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Fallen heroes

Melissa Topey • Apr 20, 2015 at 11:23 AM

At age 31, the life that James Dickman always wanted was well underway.

At home, he was the husband of Jamie, and the father of two children: his 3-year-old daughter, Paige, and his infant son, Grant James, born Christmas Eve.

At work, he had finally made it. About five months ago, the 10-year veteran of the Perkins Fire Department landed a job at the Toledo Fire Department, a longheld goal. “One of his goals was to be with a large city fire department,” Perkins fire Chief Keith Wohlever said.    

Dickman had completed Toledo’s required fire academy last year and had been working as a Toledo firefighter since September. His formal graduation ceremony was scheduled for next month.

“We were just texting a couple days ago,” Perkins assistant fire Chief David Murphy said. “He was asking if I was going to attend his graduation on Feb. 7”

That day will never come.

Dickman and fellow Toledo firefighter Stephen Machcinski, 42, suffered fatal injuries Sunday afternoon while battling a fire at a two-story, six-unit apartment complex in North Toledo. There were residents inside the apartment at the time, and Machcinski and Dickman were searching for anyone who may have been in the building, according to the U.S Fire Administration.

As they searched for victims, however, the two men “signaled a Mayday,” according to the fire administration. Firefighters with the specialized Rapid Intervention Team grabbed hoses and fought to enter the back of the apartment, searching frantically for several minutes before they located the two fallen firefighters.

Toledo fire Chief Luis Santiago told multiple news organizations it appears the two men became disoriented inside the home. When firefighters rescued Machcinski and Dickman, both men were in cardiac arrest. They were later pronounced dead at a Toledo hospital.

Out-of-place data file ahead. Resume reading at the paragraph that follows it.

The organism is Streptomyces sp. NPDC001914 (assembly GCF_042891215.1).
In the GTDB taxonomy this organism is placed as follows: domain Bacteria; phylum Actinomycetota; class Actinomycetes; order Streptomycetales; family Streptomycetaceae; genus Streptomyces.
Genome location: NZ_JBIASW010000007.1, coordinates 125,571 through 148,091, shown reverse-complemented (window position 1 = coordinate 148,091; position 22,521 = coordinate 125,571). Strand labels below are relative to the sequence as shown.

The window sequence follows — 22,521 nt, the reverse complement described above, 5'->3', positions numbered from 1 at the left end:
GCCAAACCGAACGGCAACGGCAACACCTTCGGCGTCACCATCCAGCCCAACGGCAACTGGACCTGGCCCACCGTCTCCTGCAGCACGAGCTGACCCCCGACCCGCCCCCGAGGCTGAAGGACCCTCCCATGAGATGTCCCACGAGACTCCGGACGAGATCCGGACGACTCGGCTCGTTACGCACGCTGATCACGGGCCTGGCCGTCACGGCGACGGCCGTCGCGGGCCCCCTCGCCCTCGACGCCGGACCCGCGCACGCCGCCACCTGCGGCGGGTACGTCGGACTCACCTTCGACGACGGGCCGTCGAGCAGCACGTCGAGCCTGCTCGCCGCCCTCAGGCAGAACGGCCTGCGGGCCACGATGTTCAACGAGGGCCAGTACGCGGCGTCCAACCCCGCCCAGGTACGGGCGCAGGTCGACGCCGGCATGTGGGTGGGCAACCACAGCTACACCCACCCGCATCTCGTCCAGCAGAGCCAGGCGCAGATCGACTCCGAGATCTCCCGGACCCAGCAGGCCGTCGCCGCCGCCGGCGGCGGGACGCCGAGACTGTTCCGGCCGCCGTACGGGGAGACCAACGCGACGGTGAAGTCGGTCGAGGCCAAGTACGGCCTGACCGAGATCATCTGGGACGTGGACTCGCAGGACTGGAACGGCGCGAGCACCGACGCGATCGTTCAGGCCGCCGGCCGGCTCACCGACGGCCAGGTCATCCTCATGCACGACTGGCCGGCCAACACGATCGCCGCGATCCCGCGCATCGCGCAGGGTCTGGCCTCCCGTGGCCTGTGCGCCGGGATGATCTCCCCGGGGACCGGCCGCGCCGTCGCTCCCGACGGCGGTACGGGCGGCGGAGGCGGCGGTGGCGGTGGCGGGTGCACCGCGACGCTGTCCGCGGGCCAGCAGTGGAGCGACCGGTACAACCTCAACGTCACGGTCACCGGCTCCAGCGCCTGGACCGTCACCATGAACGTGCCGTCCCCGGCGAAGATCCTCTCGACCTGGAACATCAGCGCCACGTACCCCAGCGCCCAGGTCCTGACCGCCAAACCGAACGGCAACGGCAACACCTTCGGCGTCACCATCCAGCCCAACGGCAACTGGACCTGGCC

The deaths strike a massive blow to local firefighters, many of whom worked alongside Dickman for years.

“He had high moral value, high dedication and integrity,” Wohlever said Monday morning.

“He was what a firefighter is”Dickman was hard-working, energetic and upbeat. “I had complete confidence in his skills,” Perkins firefighter Steve Reiderman said.

When he worked for Perkins, Dickman frequently came up with new and innovative ideas to improve safety. He was protective of his community and his fellow firefighters, and he often researched new places to secure grant dollars.

At the fire station, he was a jokester. It wasn’t uncommon to find a CPR dummy in his cot, or in another person’s cot, Reiderman said.

On Monday, in show of solidarity, several Perkins and Sandusky firefighters drove to the Toledo apartment complex. “Everybody is in shock,” Wohlever said. “We lost one of us. He was no longer with us, but we lost part of ourself” Tony Lewis, Dickman’s childhood friend, recalled growing up with Dickman in Sandusky. 

Lewis, Dickman and several other friends attended the same church as children, and they spent many summer nights playing pool or jamming in their rock band, Blemish. “Jamie played guitar” Lewis said. “I played bass” But when Lewis thought of his friend, the firefighter, he said there’s no mistaking what drew Dickman to the job.

“He was a kind-hearted person, always trying to help people, make people smile,” Lewis said. “That was part of what drew him to being a firefighter”

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